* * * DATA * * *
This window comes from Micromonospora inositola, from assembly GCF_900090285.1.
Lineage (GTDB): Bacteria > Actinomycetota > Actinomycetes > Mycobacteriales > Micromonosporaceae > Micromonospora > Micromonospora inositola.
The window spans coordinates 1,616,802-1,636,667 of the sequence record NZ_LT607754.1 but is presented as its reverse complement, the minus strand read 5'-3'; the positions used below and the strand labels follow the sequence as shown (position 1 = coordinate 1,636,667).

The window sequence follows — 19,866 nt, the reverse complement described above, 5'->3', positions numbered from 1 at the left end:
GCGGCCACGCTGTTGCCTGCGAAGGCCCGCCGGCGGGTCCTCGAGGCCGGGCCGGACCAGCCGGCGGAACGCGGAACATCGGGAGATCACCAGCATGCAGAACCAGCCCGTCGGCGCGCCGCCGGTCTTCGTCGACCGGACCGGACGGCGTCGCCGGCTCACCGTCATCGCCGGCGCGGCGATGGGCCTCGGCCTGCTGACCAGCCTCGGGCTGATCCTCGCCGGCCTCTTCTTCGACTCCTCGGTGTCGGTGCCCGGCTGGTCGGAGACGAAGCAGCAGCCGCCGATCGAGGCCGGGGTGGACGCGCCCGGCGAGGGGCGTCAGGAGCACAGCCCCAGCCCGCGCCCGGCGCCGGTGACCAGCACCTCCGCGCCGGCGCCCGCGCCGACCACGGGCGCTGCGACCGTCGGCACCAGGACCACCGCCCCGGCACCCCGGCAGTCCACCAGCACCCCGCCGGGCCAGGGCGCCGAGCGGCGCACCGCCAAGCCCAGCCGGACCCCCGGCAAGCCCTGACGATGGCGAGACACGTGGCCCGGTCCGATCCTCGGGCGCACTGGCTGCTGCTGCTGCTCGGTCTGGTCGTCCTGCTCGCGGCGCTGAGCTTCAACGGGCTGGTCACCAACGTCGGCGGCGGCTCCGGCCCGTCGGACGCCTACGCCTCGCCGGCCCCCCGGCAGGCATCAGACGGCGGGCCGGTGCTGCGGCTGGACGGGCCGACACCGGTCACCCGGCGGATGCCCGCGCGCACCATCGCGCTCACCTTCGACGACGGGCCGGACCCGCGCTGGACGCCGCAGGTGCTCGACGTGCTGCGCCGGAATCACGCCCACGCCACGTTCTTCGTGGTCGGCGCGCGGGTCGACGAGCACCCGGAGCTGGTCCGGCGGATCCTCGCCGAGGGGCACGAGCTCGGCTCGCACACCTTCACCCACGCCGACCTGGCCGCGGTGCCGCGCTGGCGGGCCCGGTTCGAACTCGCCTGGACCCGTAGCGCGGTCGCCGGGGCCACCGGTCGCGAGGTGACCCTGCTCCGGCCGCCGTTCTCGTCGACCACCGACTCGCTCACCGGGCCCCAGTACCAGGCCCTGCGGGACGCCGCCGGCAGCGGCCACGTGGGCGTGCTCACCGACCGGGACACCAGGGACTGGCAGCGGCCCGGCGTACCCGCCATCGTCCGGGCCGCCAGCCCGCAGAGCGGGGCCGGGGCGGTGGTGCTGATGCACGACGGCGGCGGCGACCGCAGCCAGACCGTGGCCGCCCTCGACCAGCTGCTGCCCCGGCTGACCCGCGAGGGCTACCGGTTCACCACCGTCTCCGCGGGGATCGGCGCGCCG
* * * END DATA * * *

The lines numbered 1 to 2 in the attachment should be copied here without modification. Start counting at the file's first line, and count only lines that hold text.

This window comes from Micromonospora inositola, from assembly GCF_900090285.1.
Lineage (GTDB): Bacteria > Actinomycetota > Actinomycetes > Mycobacteriales > Micromonosporaceae > Micromonospora > Micromonospora inositola.